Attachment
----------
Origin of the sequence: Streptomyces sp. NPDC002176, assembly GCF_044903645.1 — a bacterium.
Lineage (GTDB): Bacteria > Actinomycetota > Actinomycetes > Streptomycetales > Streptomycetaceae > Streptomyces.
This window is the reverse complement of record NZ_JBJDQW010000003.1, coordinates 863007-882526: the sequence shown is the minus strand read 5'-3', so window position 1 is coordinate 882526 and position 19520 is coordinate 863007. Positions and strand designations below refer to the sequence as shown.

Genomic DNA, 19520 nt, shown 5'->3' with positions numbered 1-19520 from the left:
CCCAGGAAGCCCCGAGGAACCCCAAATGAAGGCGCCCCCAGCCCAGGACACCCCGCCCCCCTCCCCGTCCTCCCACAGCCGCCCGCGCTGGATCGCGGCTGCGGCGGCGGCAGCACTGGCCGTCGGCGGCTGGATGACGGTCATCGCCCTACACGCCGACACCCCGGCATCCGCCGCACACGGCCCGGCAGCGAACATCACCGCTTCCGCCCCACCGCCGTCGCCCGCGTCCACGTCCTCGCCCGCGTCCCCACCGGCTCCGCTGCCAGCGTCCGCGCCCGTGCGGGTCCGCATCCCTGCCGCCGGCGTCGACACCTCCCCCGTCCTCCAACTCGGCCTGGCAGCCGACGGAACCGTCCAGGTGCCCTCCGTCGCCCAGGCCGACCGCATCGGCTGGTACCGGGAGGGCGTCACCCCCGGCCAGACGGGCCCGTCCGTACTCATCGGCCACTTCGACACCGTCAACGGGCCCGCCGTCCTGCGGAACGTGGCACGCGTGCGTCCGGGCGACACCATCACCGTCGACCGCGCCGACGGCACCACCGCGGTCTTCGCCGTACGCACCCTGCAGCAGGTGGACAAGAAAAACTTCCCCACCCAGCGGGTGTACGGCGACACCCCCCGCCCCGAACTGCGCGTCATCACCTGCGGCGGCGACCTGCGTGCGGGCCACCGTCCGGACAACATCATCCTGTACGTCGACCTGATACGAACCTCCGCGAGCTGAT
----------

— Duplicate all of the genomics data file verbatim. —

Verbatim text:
Origin of the sequence: Streptomyces sp. NPDC002176, assembly GCF_044903645.1 — a bacterium.
Lineage (GTDB): Bacteria > Actinomycetota > Actinomycetes > Streptomycetales > Streptomycetaceae > Streptomyces.
This window is the reverse complement of record NZ_JBJDQW010000003.1, coordinates 863007-882526: the sequence shown is the minus strand read 5'-3', so window position 1 is coordinate 882526 and position 19520 is coordinate 863007. Positions and strand designations below refer to the sequence as shown.

Genomic DNA, 19520 nt, shown 5'->3' with positions numbered 1-19520 from the left:
CCCAGGAAGCCCCGAGGAACCCCAAATGAAGGCGCCCCCAGCCCAGGACACCCCGCCCCCCTCCCCGTCCTCCCACAGCCGCCCGCGCTGGATCGCGGCTGCGGCGGCGGCAGCACTGGCCGTCGGCGGCTGGATGACGGTCATCGCCCTACACGCCGACACCCCGGCATCCGCCGCACACGGCCCGGCAGCGAACATCACCGCTTCCGCCCCACCGCCGTCGCCCGCGTCCACGTCCTCGCCCGCGTCCCCACCGGCTCCGCTGCCAGCGTCCGCGCCCGTGCGGGTCCGCATCCCTGCCGCCGGCGTCGACACCTCCCCCGTCCTCCAACTCGGCCTGGCAGCCGACGGAACCGTCCAGGTGCCCTCCGTCGCCCAGGCCGACCGCATCGGCTGGTACCGGGAGGGCGTCACCCCCGGCCAGACGGGCCCGTCCGTACTCATCGGCCACTTCGACACCGTCAACGGGCCCGCCGTCCTGCGGAACGTGGCACGCGTGCGTCCGGGCGACACCATCACCGTCGACCGCGCCGACGGCACCACCGCGGTCTTCGCCGTACGCACCCTGCAGCAGGTGGACAAGAAAAACTTCCCCACCCAGCGGGTGTACGGCGACACCCCCCGCCCCGAACTGCGCGTCATCACCTGCGGCGGCGACCTGCGTGCGGGCCACCGTCCGGACAACATCATCCTGTACGTCGACCTGATACGAACCTCCGCGAGCTGAT